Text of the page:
A blog post submitted here mentioned the same sentiment  -
> I can’t fully explain how immensely unmotivating it is to be given a huge list of resources without any context. It’s akin to a teacher handing you a stack of textbooks and saying “read all of these”. I struggled with this approach when I was in school. If I had started learning data science this way, I never would have kept going.
I don't want to host pirated content, so if it is I will remove it.
Also the PDF has a link to a notorious ebook pirate platform on every page. If you really believe content on college pages is legal, you must be very naive. I've never seen a naive webmaster that uses domain privacy though.
What surprised me is that the owner of the Canisius page appears to be teaching staff rather than a student. The other books hosted there seem to be legitimately freely available, however, so I'm guessing that was also a naive mistake.
I'm not very familiar with ebook pirating platforms. So the link didn't seem suspicious to me.
Anyway, the book was removed. Thanks again for pointing it out.
That's not to say this isn't helpful. This is from my own personal experience.
My SO has been trying to learn ML to further her work for a couple months now, and has had a hard time with it. She quite intelligent, but isn't a terribly experienced programmer (she's been writing Matlab for a couple years now, but mostly in a scientific setting)... Either way, I suspect part of the problem is that most of the explanations usually are in a language unfamiliar to her, and expect her to learn or translate it in addition to the concepts.
: Wiki with code, exercises and explanation
: Video lecture one with a recap on back-propagation
: Video lecture two on Sparse Auto Encoders
In terms of books, Bayesian Reasoning and Machine Learning  is Matlab based. So is the Handbook of Monte Carlo methods .
(Hand-crafted by data and code guru James Counts)
While this is no doubt really interesting, I find I am getting diminishing returns from outputting stats like this from big dumps of past historical data. What I would like to be able to show is a live heat graph style stats tracker, where each point in the match updates my belief net about who is winning, or playing better. Of course, the final outcome may be upended by some fluke occurrence such as a Hail Mary pass in the final seconds which is what makes sports interesting, but nonetheless I think a live tracker would say a lot more than the actual score of the match.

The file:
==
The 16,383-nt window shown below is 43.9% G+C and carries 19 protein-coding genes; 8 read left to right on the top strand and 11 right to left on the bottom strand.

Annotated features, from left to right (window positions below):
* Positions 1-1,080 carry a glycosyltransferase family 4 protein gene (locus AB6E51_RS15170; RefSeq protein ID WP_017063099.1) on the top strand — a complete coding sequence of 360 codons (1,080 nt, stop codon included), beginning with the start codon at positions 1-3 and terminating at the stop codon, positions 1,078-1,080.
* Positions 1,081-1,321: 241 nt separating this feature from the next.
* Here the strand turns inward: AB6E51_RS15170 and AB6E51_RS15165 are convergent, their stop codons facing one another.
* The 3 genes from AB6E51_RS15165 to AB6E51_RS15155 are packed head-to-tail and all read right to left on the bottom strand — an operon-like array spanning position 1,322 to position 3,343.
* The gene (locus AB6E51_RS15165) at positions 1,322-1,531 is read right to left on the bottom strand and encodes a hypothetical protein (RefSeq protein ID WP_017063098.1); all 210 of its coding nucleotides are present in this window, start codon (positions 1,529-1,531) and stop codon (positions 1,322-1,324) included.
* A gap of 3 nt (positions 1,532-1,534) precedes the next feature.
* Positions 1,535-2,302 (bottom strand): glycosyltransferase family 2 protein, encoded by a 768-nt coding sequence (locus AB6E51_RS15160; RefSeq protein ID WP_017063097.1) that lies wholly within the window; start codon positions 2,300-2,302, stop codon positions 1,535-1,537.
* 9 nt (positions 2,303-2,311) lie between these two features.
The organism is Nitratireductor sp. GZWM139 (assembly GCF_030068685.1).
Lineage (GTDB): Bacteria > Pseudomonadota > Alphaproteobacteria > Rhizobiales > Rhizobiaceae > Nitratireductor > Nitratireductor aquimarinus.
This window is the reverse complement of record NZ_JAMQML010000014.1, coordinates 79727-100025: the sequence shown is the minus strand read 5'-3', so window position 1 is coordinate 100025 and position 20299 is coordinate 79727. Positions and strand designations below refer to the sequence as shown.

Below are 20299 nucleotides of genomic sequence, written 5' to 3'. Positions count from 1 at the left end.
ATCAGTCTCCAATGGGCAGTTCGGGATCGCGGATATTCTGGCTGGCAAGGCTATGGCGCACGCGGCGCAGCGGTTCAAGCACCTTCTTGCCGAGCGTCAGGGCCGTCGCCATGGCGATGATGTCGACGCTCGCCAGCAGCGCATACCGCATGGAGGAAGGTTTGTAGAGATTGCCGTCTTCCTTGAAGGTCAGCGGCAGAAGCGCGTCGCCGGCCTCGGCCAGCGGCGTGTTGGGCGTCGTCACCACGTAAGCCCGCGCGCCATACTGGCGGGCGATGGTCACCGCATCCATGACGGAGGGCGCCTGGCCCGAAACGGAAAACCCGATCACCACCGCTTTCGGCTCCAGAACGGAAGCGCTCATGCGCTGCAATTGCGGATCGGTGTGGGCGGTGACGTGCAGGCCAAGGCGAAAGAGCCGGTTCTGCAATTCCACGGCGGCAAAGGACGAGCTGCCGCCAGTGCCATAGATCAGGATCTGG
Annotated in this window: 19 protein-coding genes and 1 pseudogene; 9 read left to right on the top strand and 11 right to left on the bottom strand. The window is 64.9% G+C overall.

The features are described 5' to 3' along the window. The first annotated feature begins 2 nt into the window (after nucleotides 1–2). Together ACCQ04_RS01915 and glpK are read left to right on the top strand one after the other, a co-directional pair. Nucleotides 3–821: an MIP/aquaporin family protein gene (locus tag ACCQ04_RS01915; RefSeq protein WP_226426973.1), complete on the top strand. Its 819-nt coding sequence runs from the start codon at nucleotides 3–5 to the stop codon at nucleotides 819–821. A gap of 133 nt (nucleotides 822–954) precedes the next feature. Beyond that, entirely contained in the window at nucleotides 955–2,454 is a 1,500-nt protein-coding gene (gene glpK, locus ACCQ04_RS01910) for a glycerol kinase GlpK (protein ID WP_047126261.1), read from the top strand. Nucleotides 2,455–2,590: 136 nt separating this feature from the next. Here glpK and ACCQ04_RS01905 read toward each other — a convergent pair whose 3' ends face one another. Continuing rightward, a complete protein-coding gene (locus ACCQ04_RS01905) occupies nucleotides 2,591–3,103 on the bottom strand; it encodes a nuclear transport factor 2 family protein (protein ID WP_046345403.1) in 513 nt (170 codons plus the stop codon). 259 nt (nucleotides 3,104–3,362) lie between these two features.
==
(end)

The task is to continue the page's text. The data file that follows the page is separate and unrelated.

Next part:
So, I am wondering if anyone has specific resources for real time online data mining? At web scale for high throughput data streams. And I agree with shubmajain above, libraries and repos are preferable to books and academic journals ;)
This isn't too far from the logic: "How can we win this game? Score more points than the other team". I suppose the more interesting thing would be to compare the same correlation across players.
I'm actually not sure that the math is true, though. (Or I really don't understand what the stat is saying.) Let's say that it actually is for every 4 serves, you win 3, Djokovic wins 1. That number gives you every game (winning the game game-point-15), to give you every set. I don't see how Djokovic ever wins a game, let alone the set or match.
I would add these great ebooks on Cloud Computing and AWS Certifications:
The Cloud Computing Job Market
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Link  https://cloudacademy.com/ebooks/cloud-computing-job-market-3...
A Guide to AWS Certification Exams
Introduction to the full range of Amazon Web Services certification exams: learn what, why, and how to pass just the right exam for you.
Link  https://cloudacademy.com/ebooks/guide-aws-certification-exam...
AWS Solutions Architect Certification
Study guide to Amazon Web Service's Solutions Architect certification exam: tips and suggestions on how, what, and where to learn.
Link  https://cloudacademy.com/ebooks/aws-solutions-architect-cert...
 As in how you can pick up web hacking, do a few websites and create a reputation and get hired that way without a formal degree.
EDIT: Oops I should have said "An Introduction to Statistical Learning with Applications in R" rather than The Elements of Statistical Learning. The Elements book goes into way too much depth to be a good introduction to the subject.
Although the post gives a link to the Amazon page of the book, PDFs of the chapters are free to download at the official book web site.
It's my opinion that our educational process is a bit too heavy on algorithms and languages while being a bit too light on data structures.
I like to brush up on this subject matter from time to time just to keep myself sharp.
I really enjoyed the book, it took a modern approach to R using many of the newer packages (dplyr for instance) and ggplot and combined them into a very nice introduction to R with labs, etc. Well worth checking out.
Your "smooth-scroll" library is completely breaking my touchpad scroll with an Acer c720 Chromebook. One slight movement (which should be a few pixels scroll) is moving me over half-way down the screen. Makes your site unusable with this touchpad as accidental scrolling sometimes happens and moves the screen a whole page away, especially when trying to right click open links because the gestures are similar.
That said, if I'm being honest, it's fairly unpleasant to use on a desktop with a mouse. It scrolls you to the top after it loads (which is after the rest of the page), and behaves differently than the computer normally does...
I would recommend doing away with it.
You're loading more code just to mess with something that already works without any new benefit (and actually degrading the experience).